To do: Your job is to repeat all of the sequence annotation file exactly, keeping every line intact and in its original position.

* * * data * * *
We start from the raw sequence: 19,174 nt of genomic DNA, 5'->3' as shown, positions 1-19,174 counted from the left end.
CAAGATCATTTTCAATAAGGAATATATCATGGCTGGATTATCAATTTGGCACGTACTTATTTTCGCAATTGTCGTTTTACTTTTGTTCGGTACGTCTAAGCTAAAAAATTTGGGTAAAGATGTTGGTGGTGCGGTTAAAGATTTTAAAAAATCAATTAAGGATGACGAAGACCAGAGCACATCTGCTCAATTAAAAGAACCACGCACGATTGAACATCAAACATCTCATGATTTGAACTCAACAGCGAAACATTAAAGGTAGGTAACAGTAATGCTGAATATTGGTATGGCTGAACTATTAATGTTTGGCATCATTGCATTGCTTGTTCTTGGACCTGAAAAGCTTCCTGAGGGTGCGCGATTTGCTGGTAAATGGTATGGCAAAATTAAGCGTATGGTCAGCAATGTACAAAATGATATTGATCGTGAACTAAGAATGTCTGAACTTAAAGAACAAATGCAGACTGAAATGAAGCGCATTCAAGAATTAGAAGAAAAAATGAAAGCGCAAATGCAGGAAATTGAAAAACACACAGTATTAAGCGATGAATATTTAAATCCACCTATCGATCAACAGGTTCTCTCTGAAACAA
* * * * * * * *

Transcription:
We start from the raw sequence: 19,174 nt of genomic DNA, 5'->3' as shown, positions 1-19,174 counted from the left end.
CAAGATCATTTTCAATAAGGAATATATCATGGCTGGATTATCAATTTGGCACGTACTTATTTTCGCAATTGTCGTTTTACTTTTGTTCGGTACGTCTAAGCTAAAAAATTTGGGTAAAGATGTTGGTGGTGCGGTTAAAGATTTTAAAAAATCAATTAAGGATGACGAAGACCAGAGCACATCTGCTCAATTAAAAGAACCACGCACGATTGAACATCAAACATCTCATGATTTGAACTCAACAGCGAAACATTAAAGGTAGGTAACAGTAATGCTGAATATTGGTATGGCTGAACTATTAATGTTTGGCATCATTGCATTGCTTGTTCTTGGACCTGAAAAGCTTCCTGAGGGTGCGCGATTTGCTGGTAAATGGTATGGCAAAATTAAGCGTATGGTCAGCAATGTACAAAATGATATTGATCGTGAACTAAGAATGTCTGAACTTAAAGAACAAATGCAGACTGAAATGAAGCGCATTCAAGAATTAGAAGAAAAAATGAAAGCGCAAATGCAGGAAATTGAAAAACACACAGTATTAAGCGATGAATATTTAAATCCACCTATCGATCAACAGGTTCTCTCTGAAACAA